Syrian Electronic Army compromises Sky News Android app

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EXCLUSIVE: A screen capture provided to The Desk by a hacker with the Syrian Electronic Army purports to show the developer dashboard for several BSkyB Android applications.

EXCLUSIVE: A screen capture provided to The Desk by a hacker with the Syrian Electronic Army purports to show the developer dashboard for several BSkyB Android applications.

The Syrian Electronic Army claimed responsibility for a cyber attack on several Android applications for British Sky Broadcasting, including the Sky News app.

A message posted on Google Play, the application store for Google’s Android operating system, read “Syrian Electronic Army Was Here” in several places. Screen shots of what used to be the Sky News app were replaced with various SEA-produced graphics.

The group also targeted the Sky Go app, Sky+ app, Sky Wifi app, Sky Movies app and Sky Sports News app, all for Android.

A hacker with the Syrian Electronic Army confirmed to The Desk the group was responsible for the attack. British Sky Broadcasting Group, the parent company of Sky News, acknowledged the attack via Twitter and encouraged Android users to disable the affected apps.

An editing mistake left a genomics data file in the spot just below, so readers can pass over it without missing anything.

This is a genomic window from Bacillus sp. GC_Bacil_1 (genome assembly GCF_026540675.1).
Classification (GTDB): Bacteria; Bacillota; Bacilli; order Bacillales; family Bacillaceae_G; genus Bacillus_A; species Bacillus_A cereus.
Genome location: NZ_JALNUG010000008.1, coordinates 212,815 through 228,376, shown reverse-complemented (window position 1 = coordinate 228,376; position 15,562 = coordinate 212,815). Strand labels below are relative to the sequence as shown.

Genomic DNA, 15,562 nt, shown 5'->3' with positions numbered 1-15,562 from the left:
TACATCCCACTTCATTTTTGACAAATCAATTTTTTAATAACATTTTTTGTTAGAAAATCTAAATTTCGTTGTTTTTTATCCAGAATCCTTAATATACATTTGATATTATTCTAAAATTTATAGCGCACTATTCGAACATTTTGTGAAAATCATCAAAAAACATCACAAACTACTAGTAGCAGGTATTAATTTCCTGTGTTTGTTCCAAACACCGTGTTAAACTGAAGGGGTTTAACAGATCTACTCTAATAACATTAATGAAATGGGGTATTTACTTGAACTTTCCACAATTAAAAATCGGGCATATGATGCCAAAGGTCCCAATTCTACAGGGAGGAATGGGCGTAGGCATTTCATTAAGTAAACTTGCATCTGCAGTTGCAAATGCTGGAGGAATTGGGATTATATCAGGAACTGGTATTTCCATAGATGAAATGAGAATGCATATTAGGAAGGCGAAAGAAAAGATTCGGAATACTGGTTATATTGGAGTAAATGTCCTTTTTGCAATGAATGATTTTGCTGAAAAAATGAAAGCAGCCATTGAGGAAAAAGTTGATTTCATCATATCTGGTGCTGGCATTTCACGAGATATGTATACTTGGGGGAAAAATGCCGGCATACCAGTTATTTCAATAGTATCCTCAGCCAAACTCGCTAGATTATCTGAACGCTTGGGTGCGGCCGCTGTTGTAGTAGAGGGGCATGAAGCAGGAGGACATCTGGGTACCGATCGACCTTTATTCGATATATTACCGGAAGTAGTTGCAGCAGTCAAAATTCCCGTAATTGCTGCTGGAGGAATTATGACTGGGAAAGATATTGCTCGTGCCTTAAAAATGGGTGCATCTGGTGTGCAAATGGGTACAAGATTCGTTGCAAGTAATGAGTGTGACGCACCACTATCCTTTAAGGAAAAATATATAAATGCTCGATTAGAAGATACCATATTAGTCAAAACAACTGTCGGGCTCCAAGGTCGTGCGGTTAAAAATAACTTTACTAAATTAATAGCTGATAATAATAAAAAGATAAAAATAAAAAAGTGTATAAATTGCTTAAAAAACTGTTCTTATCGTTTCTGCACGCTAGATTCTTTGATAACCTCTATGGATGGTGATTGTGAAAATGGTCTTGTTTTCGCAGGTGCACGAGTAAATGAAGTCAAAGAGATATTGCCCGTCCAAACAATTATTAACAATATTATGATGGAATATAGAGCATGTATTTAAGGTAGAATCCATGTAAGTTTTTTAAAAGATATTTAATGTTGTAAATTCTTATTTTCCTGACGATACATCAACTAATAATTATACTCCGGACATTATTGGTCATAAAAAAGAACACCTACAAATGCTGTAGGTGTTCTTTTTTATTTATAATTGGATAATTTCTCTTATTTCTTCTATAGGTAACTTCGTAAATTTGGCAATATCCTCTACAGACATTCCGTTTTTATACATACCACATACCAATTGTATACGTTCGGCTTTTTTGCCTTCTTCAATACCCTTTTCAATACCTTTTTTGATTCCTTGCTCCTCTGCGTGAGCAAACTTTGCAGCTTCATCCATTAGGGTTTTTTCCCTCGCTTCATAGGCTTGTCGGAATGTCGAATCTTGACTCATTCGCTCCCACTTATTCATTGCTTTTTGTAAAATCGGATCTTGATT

News of the attack was first reported by ITV News, who is no stranger to the Syrian Electronic Army. A Twitter account used by a local ITV News bureau was compromised in a similar attack on Friday.

The cyber attack comes after reports surfaced that the group was responsible for a failed attack against the systems that control the water supply in the Israel town of Haifa. A hacker with the Syrian Electronic Army told The Desk that those allegations were untrue and had been repudiated in the past.

It was the first time the Syrian Electronic Army had been accused of targeting infrastructure. The Syrian Electronic Army usually targets the websites and social media accounts of western news organizations. In a conversation with The Desk published several weeks ago, a hacker with the group said they targeted news organizations that spread “unfounded, fabricated, forged” reports on the civil war in Syria.

[Update: A spokesperson with British Sky Broadcasting tells The Next Web that it did not send out a tweet urging people to remove its compromised Android apps. The spokesman told the site that the tweet was sent out from a compromised Twitter feed and that there is "no need to remove them from an Android device."]

ITV News: Sky News android apps hacked by SEA
The Desk: Syrian Electronic Army denies charges of cyber attack against Israel

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